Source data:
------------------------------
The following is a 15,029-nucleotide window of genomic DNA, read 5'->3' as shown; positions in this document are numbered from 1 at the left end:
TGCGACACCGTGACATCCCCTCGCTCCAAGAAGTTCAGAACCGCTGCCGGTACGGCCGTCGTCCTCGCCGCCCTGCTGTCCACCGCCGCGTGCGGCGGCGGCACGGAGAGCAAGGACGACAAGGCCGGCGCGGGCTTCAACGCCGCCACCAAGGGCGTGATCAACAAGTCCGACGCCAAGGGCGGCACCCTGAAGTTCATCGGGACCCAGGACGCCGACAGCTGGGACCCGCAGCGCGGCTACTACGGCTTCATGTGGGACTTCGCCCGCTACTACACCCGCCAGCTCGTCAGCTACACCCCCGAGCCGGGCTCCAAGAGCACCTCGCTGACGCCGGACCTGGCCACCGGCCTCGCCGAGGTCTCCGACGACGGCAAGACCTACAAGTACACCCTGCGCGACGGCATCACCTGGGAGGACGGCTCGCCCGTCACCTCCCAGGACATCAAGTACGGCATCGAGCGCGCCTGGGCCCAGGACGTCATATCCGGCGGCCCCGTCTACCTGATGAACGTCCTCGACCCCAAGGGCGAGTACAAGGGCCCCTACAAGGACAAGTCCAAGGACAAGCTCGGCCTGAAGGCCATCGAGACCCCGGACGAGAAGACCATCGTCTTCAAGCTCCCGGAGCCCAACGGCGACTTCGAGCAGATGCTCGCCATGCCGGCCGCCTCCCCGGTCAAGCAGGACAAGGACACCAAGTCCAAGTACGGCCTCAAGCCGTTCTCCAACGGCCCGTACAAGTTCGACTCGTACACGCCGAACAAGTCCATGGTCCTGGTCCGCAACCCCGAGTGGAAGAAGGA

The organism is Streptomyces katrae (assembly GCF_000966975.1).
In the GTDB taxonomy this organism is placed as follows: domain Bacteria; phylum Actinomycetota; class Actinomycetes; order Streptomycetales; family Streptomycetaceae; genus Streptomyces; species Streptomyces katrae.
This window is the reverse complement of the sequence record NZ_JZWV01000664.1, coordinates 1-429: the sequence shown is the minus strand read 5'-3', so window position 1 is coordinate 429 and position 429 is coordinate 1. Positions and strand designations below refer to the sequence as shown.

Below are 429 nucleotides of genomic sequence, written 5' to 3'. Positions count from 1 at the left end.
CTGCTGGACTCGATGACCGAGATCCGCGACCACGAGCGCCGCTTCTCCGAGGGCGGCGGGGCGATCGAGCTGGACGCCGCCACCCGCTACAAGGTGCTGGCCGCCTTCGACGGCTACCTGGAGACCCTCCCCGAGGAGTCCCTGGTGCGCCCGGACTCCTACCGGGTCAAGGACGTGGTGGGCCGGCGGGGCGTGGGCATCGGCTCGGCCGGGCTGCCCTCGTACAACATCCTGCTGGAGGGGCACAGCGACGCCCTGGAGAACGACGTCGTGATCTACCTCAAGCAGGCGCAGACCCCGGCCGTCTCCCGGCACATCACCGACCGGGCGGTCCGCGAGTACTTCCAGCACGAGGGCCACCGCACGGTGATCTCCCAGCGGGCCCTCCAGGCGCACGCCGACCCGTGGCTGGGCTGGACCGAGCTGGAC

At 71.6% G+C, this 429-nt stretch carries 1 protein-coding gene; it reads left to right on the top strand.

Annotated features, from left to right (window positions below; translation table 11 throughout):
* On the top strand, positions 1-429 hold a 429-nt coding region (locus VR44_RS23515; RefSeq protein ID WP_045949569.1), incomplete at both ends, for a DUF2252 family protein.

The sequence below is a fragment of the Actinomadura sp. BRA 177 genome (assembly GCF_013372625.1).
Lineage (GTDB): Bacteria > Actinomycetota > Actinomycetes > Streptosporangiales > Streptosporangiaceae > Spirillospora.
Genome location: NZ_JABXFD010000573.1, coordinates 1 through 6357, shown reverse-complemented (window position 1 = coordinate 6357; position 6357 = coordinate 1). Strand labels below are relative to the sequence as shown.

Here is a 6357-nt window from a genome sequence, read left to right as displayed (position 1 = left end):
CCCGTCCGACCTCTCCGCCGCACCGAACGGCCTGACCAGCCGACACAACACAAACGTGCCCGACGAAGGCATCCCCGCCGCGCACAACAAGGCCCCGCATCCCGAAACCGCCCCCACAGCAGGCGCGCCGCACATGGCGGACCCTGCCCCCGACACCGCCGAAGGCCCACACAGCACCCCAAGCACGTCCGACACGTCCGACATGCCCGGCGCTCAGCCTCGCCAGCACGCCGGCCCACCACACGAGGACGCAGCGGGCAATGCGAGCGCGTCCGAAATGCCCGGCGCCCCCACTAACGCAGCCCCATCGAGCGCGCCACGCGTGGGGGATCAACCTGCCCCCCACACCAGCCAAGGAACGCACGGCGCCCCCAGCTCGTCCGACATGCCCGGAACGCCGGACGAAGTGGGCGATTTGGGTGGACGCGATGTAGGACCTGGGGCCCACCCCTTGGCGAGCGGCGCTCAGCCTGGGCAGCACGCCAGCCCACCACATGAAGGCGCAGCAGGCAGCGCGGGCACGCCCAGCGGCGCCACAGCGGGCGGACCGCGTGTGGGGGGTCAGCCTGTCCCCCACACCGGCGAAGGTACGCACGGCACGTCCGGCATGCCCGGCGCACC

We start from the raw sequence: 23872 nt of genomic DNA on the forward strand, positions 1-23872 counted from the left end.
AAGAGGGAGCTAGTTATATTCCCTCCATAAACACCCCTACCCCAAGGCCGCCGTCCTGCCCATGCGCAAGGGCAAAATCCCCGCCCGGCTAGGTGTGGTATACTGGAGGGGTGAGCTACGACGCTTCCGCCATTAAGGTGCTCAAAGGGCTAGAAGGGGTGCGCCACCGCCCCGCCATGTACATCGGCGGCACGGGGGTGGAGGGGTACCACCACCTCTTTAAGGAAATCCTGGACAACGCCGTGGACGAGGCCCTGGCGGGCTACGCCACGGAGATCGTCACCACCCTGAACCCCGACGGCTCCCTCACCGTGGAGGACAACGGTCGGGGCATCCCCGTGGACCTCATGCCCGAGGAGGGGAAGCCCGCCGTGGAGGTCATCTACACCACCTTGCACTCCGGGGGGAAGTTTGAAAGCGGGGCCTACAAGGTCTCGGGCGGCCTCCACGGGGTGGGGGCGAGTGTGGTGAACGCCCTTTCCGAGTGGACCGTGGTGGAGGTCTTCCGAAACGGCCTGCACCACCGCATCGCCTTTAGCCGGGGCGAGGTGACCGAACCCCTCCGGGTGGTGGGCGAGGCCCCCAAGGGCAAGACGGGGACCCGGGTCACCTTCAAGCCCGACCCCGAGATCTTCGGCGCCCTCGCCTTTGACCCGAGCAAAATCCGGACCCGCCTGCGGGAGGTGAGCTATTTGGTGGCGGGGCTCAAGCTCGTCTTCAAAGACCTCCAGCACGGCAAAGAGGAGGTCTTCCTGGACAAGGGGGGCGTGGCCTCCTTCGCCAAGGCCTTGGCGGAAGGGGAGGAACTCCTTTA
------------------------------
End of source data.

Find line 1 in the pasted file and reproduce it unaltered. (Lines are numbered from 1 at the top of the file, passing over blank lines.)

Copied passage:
The following is a 15,029-nucleotide window of genomic DNA, read 5'->3' as shown; positions in this document are numbered from 1 at the left end: